Professor resigns after being accused of claiming false Cherokee descent

A prominent ethnic studies professor accused of falsely claiming to be Cherokee is stepping down from her post at the University of California Riverside — and she’s getting a soft landing.

A prominent ethnic studies prof who was accused of falsely declaring to be Cherokee resigns from her position at the University of California Riverside. She’s getting off with a gentle landing.

According to a release from the university, Andrea Smith will not only be allowed to continue teaching there until August 2024 but she’ll also get to retain her retirement benefits as well as the title of Professor Emeritus.

Smith may continue to claim to be Cherokee, but only when asked.

UC Riverside Andrea Smith.

According to the agreement, “Professor Smith has agreed to refrain from making any affirmative claims about her Native American heritage while she is employed at the university.” If asks about Professor Smith’s heritage, she is allowed to give her opinion.

Riverside also agreed to pay Smith up to $5,000 in legal fees and has halted any investigations into the allegations which led the professor to leave.

The agreement was reached after a faculty complaint that Smith had fraudulently claimed Native American ancestry, the university stated in a Monday statement by John Warren. The nine-page agreement brings an end to Professor Smith’s employment at the university.

Smith, 57 years old, didn’t respond to her calls at her home or the university for a comment on the deal which will end her career as a university professor next year.

Smith hasn’t revealed anything about her family history, but in a blog post from 2015 she condemned “identity police.”

“I am and always will be Cherokee.” She wrote, “I have always identified myself according to what I believed was true.”

The agreement, which was first published on Instagram on August 17 by a Native American activist named Jacqueline Keeler states that Smith fell after the university received a complain on August 23, 2022. 13 UC Riverside professors claimed that Smith “made fraudulent claims of Native American identity.” NBC News acquired a copy from the university.

The agreement states that “no formal University investigation has taken place and no findings as to the validity of the accusations have been made.” Professor Smith disputes and denies the allegations in the Complaint.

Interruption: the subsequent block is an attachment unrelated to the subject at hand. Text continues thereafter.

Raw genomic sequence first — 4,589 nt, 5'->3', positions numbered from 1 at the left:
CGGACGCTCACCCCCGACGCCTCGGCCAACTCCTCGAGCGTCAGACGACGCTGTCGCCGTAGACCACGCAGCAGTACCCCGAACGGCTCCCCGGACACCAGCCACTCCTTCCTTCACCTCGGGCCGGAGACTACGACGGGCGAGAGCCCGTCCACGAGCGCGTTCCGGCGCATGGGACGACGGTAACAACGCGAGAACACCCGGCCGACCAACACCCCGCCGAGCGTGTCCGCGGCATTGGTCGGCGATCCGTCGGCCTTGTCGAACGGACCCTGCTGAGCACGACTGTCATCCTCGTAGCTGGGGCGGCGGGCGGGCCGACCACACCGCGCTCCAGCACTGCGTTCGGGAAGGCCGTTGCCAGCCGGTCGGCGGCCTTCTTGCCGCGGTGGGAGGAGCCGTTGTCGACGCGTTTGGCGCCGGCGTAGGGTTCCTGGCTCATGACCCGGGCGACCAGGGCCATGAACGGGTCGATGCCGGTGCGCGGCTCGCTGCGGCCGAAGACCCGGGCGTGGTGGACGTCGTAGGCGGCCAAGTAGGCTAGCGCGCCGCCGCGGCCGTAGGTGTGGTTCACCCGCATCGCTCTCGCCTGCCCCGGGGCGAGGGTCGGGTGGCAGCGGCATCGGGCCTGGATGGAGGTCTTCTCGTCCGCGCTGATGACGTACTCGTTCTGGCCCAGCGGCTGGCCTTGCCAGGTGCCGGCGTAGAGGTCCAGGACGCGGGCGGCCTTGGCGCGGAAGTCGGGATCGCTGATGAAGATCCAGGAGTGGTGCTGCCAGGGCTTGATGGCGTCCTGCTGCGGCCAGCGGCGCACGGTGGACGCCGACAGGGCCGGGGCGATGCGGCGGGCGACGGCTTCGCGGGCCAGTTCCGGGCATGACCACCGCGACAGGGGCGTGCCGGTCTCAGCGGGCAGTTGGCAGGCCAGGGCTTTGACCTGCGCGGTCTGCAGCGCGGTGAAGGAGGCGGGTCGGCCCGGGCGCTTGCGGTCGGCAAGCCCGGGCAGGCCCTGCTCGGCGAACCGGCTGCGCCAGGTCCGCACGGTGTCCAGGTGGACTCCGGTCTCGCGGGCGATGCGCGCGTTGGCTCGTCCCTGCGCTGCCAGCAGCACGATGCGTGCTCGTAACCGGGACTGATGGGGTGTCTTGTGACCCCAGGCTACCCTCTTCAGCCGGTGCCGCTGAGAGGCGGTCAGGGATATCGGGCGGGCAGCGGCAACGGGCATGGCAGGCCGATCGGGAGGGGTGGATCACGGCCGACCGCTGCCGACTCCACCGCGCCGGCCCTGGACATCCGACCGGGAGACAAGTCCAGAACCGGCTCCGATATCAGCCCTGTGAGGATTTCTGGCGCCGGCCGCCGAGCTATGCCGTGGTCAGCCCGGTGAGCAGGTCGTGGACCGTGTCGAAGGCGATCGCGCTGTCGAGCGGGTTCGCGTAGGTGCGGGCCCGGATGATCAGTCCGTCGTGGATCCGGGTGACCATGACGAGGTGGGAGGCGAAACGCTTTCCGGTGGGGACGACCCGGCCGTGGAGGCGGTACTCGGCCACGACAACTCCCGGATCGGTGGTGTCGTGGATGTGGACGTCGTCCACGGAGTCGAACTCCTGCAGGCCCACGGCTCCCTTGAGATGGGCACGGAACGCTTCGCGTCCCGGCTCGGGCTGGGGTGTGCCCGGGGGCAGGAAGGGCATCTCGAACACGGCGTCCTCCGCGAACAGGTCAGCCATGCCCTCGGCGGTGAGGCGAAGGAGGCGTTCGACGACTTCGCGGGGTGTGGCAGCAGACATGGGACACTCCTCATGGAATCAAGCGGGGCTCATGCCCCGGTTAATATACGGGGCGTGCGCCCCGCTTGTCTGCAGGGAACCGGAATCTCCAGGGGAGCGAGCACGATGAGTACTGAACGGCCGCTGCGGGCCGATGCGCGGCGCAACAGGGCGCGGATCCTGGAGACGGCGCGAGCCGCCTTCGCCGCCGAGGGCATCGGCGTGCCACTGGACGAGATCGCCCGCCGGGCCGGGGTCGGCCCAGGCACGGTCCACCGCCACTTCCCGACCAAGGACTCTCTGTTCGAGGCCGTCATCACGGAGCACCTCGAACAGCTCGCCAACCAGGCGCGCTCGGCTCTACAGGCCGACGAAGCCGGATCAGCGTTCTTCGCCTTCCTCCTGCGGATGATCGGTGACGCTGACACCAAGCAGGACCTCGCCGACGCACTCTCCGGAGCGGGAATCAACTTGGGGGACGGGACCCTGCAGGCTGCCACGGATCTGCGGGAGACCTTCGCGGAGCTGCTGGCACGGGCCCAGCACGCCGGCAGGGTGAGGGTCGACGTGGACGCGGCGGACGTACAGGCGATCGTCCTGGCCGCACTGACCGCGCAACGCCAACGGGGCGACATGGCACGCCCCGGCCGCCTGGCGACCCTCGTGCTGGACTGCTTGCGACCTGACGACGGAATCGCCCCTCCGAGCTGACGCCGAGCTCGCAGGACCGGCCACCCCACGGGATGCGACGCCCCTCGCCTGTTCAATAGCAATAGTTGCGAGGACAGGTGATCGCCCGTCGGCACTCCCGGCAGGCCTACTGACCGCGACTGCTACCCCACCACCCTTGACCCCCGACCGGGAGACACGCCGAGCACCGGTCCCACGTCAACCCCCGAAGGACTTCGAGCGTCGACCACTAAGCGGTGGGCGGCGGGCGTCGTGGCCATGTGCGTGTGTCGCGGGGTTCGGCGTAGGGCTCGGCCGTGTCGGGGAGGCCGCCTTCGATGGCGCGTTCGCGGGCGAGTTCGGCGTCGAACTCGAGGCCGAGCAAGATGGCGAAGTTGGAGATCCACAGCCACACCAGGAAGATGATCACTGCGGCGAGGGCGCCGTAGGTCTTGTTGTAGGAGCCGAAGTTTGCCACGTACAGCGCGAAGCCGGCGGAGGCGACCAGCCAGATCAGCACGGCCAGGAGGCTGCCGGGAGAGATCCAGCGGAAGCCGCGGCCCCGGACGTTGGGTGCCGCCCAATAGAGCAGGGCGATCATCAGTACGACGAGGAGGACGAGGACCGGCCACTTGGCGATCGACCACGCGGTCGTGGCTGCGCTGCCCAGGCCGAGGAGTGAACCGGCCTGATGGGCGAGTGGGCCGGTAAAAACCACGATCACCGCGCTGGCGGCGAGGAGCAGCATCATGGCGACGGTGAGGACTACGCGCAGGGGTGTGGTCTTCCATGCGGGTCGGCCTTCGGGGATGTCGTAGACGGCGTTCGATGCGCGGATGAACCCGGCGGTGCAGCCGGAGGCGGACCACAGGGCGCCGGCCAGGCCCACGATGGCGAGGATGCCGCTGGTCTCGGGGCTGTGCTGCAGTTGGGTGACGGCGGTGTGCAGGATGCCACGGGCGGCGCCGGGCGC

According to the University, the agreement was signed by Smith and the University on January 11, 2023.

In 2008, the University of Michigan caused a stir when it denied her tenure.

Angela Davis , a political activist at the time, described Smith as “one the greatest Indigenous feminist intellects of our times.”

Steve Russell, an academic and Cherokee writer, reported in a column published by Indian Country Today on April 8, 2008 that Smith had not been registered as a Cherokee Nation member. His column was “When Does Ethnic Fraud Matter?”

NBC News contacted the Cherokee Nation in order to find out if Smith had registered with them. They did not receive a reply. According to the Cherokee Indian Center, having Cherokee blood is not the same as being a member of the tribe.

The organization’s website states that “registration in the Dawes Rolls, the national registry formerly known as the Dawes Rolls, has become critical in matters of Indian citizenship and lands claims.” Many people didn’t sign up for these rolls, because they were afraid of government persecution if the ethnicity was officially entered into the system.

Smith was appointed a tenured professor at Riverside University in 2008. However, the suspicions about her being a non-Native American continued. The New York Times Magazine revisited these allegations in May 2021.

The university’s chancellor Kim Wilcox responded with a statement which did not address Smith’s case directly but emphasized the school’s commitment “to transparency and integrity” in matters of Indigenous identity and affiliation by all members.

Smith continued to work at Riverside University until her colleagues complained.

Smith published an article in 1991 in which she criticized white New Age feminists who tried to “become Indian.”

Smith, writing under the pseudonym Andy Smith, wrote: “When white feminists see how white people oppressed other races and are very close to destroying our planet, they want to dissociate from their whiteness.” They do this by choosing to “become Indian.” This allows them to escape the responsibility and accountability of white racism.

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